Multi-tasking sounds like a skill you should boast about. However, when searching for a job, this is not the case. Research says that multitasking is not a skill that you should market to employers, but rather something you should keep to yourself. Despite the common perception, it does not make you look like a more competent candidate.
In fact, putting multitasking as a skill on your resume means the exact opposite. It gives the impression that you are not working as hard as you should to complete each task and as such you are likely not going to be a productive employee.
A study conducted by the American Psychological Association confirms that people who multitask take 40 percent more time to finish a task in contrast to those who focus on one thing at a time. This happens as you simply switch between chunks of work and you are not giving each task the attention or the time it deserves to be finished. So when multitasking you lose valuable time, and you are jeopardizing the quality of the work that you produce.
So, forget about your multitasking skills and put down on your resume only the skills you know you are excellent at and won’t confuse employers or blur their judgment about you.
Let’s see why multitasking may not be the most useful skill to invest in when contacting employers:
#1 It Means You’ll Work More Slowly
You risk coming off as an individual who likes to take his time. Even though most people believe that multitasking is a shortcut to finishing a task, in reality, it doesn’t. When multitasking you work 50 percent slower and you are 50 percent more likely to make mistakes. As Psychology Today confirms, you are more efficient when you focus on one thing at a time, and it’s the best way to accomplish more in less time.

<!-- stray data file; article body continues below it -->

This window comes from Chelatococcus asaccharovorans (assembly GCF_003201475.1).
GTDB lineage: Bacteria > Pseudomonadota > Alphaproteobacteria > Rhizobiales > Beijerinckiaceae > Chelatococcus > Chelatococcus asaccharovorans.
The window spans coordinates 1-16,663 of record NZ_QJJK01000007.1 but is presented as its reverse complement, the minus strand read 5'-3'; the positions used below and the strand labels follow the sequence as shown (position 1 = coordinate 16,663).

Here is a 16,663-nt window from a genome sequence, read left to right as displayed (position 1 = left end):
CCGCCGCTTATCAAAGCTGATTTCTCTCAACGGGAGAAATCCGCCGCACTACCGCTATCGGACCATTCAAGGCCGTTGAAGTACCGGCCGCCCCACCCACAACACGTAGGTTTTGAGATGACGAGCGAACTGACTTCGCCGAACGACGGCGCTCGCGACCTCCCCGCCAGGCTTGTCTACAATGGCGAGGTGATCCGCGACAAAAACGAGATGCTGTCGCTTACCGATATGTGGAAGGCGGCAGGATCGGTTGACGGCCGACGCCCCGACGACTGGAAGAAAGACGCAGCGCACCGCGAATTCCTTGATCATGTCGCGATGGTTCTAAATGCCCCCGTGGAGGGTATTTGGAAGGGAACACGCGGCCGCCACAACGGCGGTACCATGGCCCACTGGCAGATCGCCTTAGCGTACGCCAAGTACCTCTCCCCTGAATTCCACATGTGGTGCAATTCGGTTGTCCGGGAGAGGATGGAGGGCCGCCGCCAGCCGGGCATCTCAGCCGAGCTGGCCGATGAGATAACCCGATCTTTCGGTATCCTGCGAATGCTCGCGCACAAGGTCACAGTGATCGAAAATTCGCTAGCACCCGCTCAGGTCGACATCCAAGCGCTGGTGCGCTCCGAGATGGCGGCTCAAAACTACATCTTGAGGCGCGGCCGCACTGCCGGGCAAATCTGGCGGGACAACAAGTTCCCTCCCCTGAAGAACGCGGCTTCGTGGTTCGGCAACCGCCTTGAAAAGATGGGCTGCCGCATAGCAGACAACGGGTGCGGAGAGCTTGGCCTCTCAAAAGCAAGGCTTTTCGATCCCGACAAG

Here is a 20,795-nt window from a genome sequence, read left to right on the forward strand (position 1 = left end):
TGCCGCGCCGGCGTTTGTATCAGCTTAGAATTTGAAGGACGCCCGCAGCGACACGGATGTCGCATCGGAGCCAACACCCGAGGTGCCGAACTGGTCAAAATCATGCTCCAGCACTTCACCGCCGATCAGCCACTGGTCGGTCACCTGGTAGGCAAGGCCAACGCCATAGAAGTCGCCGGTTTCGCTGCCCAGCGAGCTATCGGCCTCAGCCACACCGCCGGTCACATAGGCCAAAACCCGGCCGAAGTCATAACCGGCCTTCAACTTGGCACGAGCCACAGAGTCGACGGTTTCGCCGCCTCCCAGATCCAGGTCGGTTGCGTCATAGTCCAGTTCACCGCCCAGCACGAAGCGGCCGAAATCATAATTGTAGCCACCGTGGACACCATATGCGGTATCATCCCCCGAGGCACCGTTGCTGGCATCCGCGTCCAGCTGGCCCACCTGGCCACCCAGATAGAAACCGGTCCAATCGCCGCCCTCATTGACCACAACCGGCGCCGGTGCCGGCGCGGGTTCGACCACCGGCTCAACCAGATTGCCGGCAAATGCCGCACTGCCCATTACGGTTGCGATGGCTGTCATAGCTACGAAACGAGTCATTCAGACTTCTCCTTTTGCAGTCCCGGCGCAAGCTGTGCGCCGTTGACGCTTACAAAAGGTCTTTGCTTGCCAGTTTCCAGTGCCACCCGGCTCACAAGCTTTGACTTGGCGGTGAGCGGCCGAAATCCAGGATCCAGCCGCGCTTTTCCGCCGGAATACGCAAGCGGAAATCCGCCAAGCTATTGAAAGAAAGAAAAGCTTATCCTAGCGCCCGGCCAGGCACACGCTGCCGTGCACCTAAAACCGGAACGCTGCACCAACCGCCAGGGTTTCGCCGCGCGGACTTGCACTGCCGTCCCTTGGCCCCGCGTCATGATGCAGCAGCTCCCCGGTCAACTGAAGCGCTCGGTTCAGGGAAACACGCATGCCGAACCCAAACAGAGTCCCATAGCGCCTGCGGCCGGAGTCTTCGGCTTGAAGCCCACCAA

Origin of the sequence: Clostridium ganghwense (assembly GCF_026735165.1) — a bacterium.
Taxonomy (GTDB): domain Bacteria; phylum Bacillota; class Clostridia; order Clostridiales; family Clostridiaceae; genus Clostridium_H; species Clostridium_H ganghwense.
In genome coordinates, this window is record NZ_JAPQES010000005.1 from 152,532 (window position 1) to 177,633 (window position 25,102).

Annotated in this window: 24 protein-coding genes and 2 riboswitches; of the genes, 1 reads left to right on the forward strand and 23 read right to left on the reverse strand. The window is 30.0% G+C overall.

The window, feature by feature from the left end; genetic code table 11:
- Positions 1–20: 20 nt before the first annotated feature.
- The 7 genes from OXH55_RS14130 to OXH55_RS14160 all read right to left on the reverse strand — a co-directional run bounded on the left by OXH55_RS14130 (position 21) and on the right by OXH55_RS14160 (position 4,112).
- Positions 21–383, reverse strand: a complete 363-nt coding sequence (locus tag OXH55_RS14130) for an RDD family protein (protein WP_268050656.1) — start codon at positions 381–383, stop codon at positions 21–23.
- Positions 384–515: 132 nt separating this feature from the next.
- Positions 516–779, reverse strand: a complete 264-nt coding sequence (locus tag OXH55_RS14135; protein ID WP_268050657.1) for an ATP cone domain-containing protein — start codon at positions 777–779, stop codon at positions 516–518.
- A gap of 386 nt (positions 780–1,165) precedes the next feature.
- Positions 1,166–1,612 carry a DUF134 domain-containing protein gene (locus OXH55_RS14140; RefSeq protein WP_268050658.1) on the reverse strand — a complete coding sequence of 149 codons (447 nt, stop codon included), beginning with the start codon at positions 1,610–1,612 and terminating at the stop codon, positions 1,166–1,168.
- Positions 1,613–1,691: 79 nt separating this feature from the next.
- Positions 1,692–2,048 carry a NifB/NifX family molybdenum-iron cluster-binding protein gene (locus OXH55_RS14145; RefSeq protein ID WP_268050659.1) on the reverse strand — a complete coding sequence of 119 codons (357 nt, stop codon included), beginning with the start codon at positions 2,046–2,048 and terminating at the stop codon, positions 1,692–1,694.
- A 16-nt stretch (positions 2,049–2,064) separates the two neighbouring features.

#2 It Means You’ll Get Tired Quickly
The amount of effort you need to put into your work while multitasking can be exhausting. When you are doing that, your brain uses up all the oxygenated glucose and leaves you more tired than before. But, when you only work on one thing at a time, you get to approach every task with a fresh mind and as such effectively evaluate the different perspectives to come up with a solution. Guess what? Employers want that.
#3 It Means You’ll Get Stressed Out Easily
In certain situations, multitasking can have a negative connotation. For those people who get anxious easily, multitasking isn’t the best way to work and as such any mention of it in your resume should be avoided. Doing more than one thing at the same time releases stress hormones including adrenaline which forces your mind to be on constant alert. This can not only cause problems to your health but makes it more difficult to retain new information making you more forgetful.
See Also: The Ultimate Guide to Writing a Resume
Your resume is the primary tool that demonstrates your skills and experience. Considering that this is also the first impression you give employers, you want to make it count. Putting down multitasking as an ability may work as boomerang and destroy your chances of getting the job altogether. Would you take that risk?
Let me know what you think in the comments section below…;